Successful management of social and governance issues requires real commitment and attention to detail on the part of infrastructure investors. Thorough stakeholder engagement is critical to obtaining and retaining a social licence to operate[8], and the COVID-19 crisis has placed this into ever sharper focus. Many PRI signatories with infrastructure investments in emerging markets have told us how social issues have dominated their asset management work in recent months. In part, this has been operational, to ensure the resilience of projects in the face of new business conditions. But investors have also had to be proactive in supporting local communities where food security or access to healthcare may have been put under strain by the impact of the pandemic.

Bringing investors and governments together

The burden of managing ESG issues should not fall on investors alone. However, in all markets, but perhaps even more so in emerging markets given their fundamental socioeconomic challenges, it is critical that investors and governments align their interests more effectively to achieve desired sustainability outcomes. The COVID-19 crisis is a special situation that has required creative solutions on the part of investors and governments alike, but in the long term, it is clearly not an investor’s role to replace the state in ensuring the wellbeing of its population. Moving forward, it is critical that emerging markets policy makers draw lessons from the crisis to ensure that sustainability and good governance are at the heart of their recovery and long-term development plans. Green taxonomies and sustainable finance roadmaps, such as those in development in a range of countries from Mongolia[9] to Georgia[10] and Malaysia, point one way forward on this.

Inevitably, this faces short-term challenges. Infrastructure spending is a powerful tool for governments; all too often the temptation is to channel spending towards projects that may boost an incumbent’s political position or result in short-term economic boosts without thought for the longer-term sustainability consequences, whether financial, or ESG-related. Already, we are seeing infrastructure investors based in different parts of Latin America and Africa coming under pressure to commit capital to such projects, at the risk of undermining their own ESG commitments. However, if they don’t commit to these projects, they face pressure (whether legal or reputational) from governments and other parties. Investors have engaged directly with the Brazilian government on deforestation[11], which may be an opportunity for infrastructure investors with interests in emerging markets to support their local peers by engaging with governments as a means of ensuring that sustainability is built into their strategic infrastructure planning.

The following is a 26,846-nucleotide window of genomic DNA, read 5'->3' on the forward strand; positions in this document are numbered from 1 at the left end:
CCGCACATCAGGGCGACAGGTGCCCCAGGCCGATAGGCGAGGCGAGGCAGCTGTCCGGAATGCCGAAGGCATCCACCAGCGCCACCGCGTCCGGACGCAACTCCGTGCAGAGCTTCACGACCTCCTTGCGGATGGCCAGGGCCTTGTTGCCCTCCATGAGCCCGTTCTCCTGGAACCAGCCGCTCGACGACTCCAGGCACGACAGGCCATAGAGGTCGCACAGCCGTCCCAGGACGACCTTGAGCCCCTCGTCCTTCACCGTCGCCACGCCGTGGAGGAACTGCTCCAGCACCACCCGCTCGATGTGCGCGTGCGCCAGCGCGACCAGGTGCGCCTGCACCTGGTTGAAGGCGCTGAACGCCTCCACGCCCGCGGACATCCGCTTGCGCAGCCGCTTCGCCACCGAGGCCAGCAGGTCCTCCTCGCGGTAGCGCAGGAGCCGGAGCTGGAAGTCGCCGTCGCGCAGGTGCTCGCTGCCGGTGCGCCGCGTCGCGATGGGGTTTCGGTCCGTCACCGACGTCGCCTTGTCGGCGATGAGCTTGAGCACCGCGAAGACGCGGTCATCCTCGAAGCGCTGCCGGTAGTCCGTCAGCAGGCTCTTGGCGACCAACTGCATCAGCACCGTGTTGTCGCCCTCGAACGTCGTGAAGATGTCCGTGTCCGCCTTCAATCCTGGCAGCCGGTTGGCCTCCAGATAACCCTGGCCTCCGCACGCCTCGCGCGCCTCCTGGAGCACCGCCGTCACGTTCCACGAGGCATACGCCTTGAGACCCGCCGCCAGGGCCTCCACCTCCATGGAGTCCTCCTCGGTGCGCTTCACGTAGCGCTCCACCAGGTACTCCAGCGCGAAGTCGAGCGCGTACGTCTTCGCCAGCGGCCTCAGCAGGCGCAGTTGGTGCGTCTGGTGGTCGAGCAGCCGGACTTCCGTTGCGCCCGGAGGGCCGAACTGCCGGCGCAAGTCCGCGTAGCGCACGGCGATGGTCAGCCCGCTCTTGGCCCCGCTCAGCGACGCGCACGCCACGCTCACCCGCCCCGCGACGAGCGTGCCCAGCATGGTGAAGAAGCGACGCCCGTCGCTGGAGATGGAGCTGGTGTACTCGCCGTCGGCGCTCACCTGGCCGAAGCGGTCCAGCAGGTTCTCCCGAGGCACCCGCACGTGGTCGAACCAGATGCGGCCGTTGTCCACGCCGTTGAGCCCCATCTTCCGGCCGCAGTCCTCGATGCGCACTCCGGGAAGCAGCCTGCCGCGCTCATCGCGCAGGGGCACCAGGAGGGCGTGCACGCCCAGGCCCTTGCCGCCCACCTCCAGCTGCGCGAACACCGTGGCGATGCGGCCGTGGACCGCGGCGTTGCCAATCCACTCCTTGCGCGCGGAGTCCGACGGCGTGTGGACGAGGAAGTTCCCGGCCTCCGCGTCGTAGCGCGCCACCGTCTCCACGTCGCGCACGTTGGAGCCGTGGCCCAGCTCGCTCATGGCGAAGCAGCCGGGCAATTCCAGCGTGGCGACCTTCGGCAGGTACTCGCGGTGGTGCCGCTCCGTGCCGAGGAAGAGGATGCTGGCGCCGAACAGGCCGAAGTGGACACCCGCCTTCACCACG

Building for the future

The right infrastructure projects in emerging markets can derive real benefits – whether on gender inequality, climate change, worker and community health and wellbeing, and more[12]. That points to ways in which the conflicts that major infrastructure projects have resulted in over the years can be avoided with careful and creative management of ESG factors and long-term goals in mind. Moreover, without private capital, the annual $2tn infrastructure gap in emerging markets projects will only grow and climate and sustainability goals will remain unachieved. Emerging markets’ governments must have the vision to build back better; emerging markets infrastructure investors should be ready to play their part.



This blog is written by PRI staff members and guest contributors. Our goal is to contribute to the broader debate around topical issues and to help showcase some of our research and other work that we undertake in support of our signatories.Please note that although you can expect to find some posts here that broadly accord with the PRI’s official views, the blog authors write in their individual capacity and there is no “house view”. Nor do the views and opinions expressed on this blog constitute financial or other professional advice.If you have any questions, please contact us at [email protected].